Economics, Literature, Politics

This Must Be What Freedom Feels Like

In the waiting room of the hospital sits a gatekeeper. To this gatekeeper comes a man from the country who is in pain and seeks to gain entry to the hospital.

“Anyone may enter the hospital,” the gatekeeper tells the man. “All you need do is enter through the emergency door.” She gestures toward a wide, swinging door at the far end of the waiting room.

The man approaches the emergency door, then turns back. “How much will it cost to enter through this door?” he asks. The gatekeeper says that there is no way of knowing the cost before the man enters. She encourages him to enter for the sake of his health. “We can settle the cost afterward,” she smiles. “We are not barbarians, after all.”

The man returns to the gatekeeper’s desk and asks her if there is another way to enter the hospital. Continue reading

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If, Literature

Emily Short, interactive fiction, and If (a novel)

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When I finished writing If, a novel of ideas with a choice at the end of each chapter, I knew almost nothing about interactive fiction, other than that it existed and made a nice acronym. For anyone who shares my ignorance, “interactive fiction” does not refer to Choose Your Own Adventure-style novels with a choice at the end of every chapter. It refers to a thriving genre of often online text-based games where the player makes frequent choices by clicking on hyperlinks in the text. The hyperlinked choices may arrive every few sentences, or even every few words. After clicking on a link, new text appears based on the reader’s choices, leading to new choices, etc.

If you felt like it, you could go and write your own work of interactive fiction using Twine right now.

By contrast, novels with choices at the end of each section — like If, Kim Newman’s Life’s Lottery, and the Choose Your Own Adventure series — apparently aren’t usually called “interactive fiction” at all. As discussed in my interview with Joe Rositano, there’s no commonly accepted general term for this kind of work. Most people say “Choose Your Own Adventure novels,” even though that’s a trademarked term for a specific series of books. Rositano favors “choicefic.” Wikipedia uses the term “gamebook.”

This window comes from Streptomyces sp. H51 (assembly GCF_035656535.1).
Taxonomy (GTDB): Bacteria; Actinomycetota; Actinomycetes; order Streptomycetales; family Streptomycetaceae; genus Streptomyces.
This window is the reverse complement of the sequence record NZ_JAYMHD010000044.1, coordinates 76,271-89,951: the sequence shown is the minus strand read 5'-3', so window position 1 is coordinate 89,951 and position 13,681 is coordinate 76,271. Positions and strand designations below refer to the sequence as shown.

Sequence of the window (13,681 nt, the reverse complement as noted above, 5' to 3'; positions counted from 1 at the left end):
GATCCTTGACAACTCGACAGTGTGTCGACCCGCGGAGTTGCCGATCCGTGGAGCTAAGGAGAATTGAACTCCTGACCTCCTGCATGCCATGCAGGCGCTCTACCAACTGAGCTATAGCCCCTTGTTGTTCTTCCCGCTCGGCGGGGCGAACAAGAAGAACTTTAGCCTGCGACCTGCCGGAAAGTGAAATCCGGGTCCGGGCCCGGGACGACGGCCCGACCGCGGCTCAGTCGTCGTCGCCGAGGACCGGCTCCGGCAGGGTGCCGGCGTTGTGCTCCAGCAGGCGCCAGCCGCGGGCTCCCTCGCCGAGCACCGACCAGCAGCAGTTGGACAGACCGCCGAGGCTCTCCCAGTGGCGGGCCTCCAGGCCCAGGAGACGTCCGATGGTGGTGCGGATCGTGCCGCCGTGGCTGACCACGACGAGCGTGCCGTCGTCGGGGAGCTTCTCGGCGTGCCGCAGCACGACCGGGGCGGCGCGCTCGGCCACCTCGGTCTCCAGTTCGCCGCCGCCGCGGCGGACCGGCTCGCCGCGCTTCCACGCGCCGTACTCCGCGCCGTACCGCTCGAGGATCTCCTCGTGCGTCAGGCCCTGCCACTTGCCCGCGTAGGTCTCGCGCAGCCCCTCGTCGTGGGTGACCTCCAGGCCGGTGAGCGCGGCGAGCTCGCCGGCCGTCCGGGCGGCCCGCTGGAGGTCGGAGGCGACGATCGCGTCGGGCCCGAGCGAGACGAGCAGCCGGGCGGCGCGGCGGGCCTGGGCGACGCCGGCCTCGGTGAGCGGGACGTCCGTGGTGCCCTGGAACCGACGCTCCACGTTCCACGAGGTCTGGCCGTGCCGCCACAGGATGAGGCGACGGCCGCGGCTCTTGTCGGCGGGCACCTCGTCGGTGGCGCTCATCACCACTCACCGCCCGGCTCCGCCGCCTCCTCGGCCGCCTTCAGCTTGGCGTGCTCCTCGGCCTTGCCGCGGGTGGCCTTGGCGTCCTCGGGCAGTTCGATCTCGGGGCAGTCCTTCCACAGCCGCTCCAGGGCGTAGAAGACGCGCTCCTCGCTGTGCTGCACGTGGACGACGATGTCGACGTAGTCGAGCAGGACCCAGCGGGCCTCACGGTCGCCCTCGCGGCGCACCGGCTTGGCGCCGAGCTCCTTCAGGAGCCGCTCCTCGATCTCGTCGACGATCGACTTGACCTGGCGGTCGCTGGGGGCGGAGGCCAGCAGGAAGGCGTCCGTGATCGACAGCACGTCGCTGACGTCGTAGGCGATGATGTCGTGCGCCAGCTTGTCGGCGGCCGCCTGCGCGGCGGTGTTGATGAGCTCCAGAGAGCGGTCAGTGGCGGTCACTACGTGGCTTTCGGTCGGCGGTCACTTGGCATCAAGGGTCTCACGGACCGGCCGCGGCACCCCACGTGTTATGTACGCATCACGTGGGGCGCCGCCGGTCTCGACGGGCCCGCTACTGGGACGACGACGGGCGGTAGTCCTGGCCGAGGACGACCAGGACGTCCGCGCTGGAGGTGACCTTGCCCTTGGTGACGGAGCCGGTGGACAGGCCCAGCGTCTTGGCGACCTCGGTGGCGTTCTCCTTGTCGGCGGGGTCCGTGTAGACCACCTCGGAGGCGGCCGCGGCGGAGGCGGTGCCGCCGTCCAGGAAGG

So: I’ve never written a work of interactive fiction — and, to be honest, I still haven’t had a chance to finish reading one, either. But working on the publicity for If has made me increasingly aware of interactive fiction, which appears to be going through a kind of golden age right now. One of the leading writers (and organizers) responsible for that golden age is Emily Short, so I was delighted that she recently took the time to write a lengthy blog post on If.

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Literature

An interview about If at Electric Literature

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Here’s a link to the recently posted interview between me and the multitalented Joe Rositano at Electric Literature. We talk about If, the use of the term “choicefic” to describe books with branching narratives, skepticism, Burke, and what comes next.

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Literature

If (the novel) arrives

Well, it appears that my little experimental novel If is now available on Amazon.com.

Thanks to the great Joe Taylor at Livingston Press for giving this novel a shot, and for all his support behind the scenes. And a big thanks to JK at the The Kugelmass Episodes for invaluable comments on an earlier draft. Without the generosity of these two people, I don’t know where the novel would be today, if it existed at all. Also, thanks to our recently married friend (congratulations!) at mangolandia for the superlative blurb.

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As mentioned in earlier posts, the novel has an unusual structure — one that may be familiar to readers of Borges’ The Garden of Forking Paths, or to those who read a certain series of children’s books in the 1980s in which the reader makes a choice at the end of every chapter… If the threat of being sued for trademark infringement were not lurking in the background, I might even say that this novel is the world’s first literary ______ ____ ___ _________ novel (where the missing blanks might or might not be filled by a familiar series title).

Things being as they are, however, Continue reading

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